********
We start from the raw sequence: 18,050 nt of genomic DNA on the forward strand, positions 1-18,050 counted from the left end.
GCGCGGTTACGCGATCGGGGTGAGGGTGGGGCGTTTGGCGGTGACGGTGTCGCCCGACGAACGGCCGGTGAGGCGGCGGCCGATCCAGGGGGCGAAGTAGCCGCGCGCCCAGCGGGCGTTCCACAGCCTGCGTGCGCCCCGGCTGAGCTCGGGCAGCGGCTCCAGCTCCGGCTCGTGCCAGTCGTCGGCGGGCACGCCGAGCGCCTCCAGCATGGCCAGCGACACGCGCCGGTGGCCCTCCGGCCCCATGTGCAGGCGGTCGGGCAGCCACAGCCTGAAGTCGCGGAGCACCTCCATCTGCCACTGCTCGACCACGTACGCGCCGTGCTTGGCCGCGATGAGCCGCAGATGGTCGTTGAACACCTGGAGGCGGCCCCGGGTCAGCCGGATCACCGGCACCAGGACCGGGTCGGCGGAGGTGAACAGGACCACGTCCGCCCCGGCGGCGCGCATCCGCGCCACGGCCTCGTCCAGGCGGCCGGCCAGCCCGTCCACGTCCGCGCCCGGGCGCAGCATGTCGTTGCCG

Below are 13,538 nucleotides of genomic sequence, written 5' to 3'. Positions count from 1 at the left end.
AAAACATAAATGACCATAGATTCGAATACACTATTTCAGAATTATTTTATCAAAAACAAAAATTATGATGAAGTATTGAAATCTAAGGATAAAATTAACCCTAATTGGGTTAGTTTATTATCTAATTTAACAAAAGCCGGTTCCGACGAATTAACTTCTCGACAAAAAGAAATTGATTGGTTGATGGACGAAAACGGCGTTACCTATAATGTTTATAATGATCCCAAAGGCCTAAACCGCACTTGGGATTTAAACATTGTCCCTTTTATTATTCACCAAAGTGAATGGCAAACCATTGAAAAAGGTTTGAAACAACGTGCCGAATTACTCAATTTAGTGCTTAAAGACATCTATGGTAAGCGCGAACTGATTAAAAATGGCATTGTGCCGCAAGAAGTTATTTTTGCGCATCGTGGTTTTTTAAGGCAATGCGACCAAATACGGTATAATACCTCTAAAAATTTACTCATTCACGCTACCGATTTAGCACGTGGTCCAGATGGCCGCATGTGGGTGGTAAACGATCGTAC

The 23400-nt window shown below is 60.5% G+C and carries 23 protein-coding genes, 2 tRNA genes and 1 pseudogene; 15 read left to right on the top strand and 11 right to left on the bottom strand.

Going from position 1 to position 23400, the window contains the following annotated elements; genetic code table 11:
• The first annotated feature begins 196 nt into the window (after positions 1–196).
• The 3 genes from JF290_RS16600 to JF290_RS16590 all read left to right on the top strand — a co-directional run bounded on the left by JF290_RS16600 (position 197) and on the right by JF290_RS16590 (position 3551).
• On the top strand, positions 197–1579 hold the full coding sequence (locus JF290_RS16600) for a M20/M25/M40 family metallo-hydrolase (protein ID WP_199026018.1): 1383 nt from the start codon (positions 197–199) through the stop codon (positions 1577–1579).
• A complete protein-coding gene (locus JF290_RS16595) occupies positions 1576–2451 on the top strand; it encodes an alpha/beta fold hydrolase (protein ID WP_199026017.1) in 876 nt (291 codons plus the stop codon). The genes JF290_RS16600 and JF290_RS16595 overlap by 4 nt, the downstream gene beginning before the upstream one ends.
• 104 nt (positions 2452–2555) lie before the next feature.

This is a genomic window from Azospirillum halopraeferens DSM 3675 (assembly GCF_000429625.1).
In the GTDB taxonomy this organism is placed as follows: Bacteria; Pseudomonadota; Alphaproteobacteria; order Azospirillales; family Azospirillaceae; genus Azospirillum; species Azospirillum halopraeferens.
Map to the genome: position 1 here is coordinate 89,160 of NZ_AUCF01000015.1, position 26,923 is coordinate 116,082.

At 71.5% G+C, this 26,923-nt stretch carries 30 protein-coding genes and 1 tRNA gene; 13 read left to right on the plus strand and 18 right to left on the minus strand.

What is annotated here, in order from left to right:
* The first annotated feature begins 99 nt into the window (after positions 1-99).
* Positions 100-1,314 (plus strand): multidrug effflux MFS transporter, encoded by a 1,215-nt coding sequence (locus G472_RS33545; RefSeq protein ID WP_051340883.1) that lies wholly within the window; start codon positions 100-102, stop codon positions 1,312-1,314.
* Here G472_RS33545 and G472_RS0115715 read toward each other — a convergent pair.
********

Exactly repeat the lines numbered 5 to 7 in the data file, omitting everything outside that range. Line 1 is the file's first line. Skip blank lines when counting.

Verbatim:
The 23400-nt window shown below is 60.5% G+C and carries 23 protein-coding genes, 2 tRNA genes and 1 pseudogene; 15 read left to right on the top strand and 11 right to left on the bottom strand.

Going from position 1 to position 23400, the window contains the following annotated elements; genetic code table 11:
• The first annotated feature begins 196 nt into the window (after positions 1–196).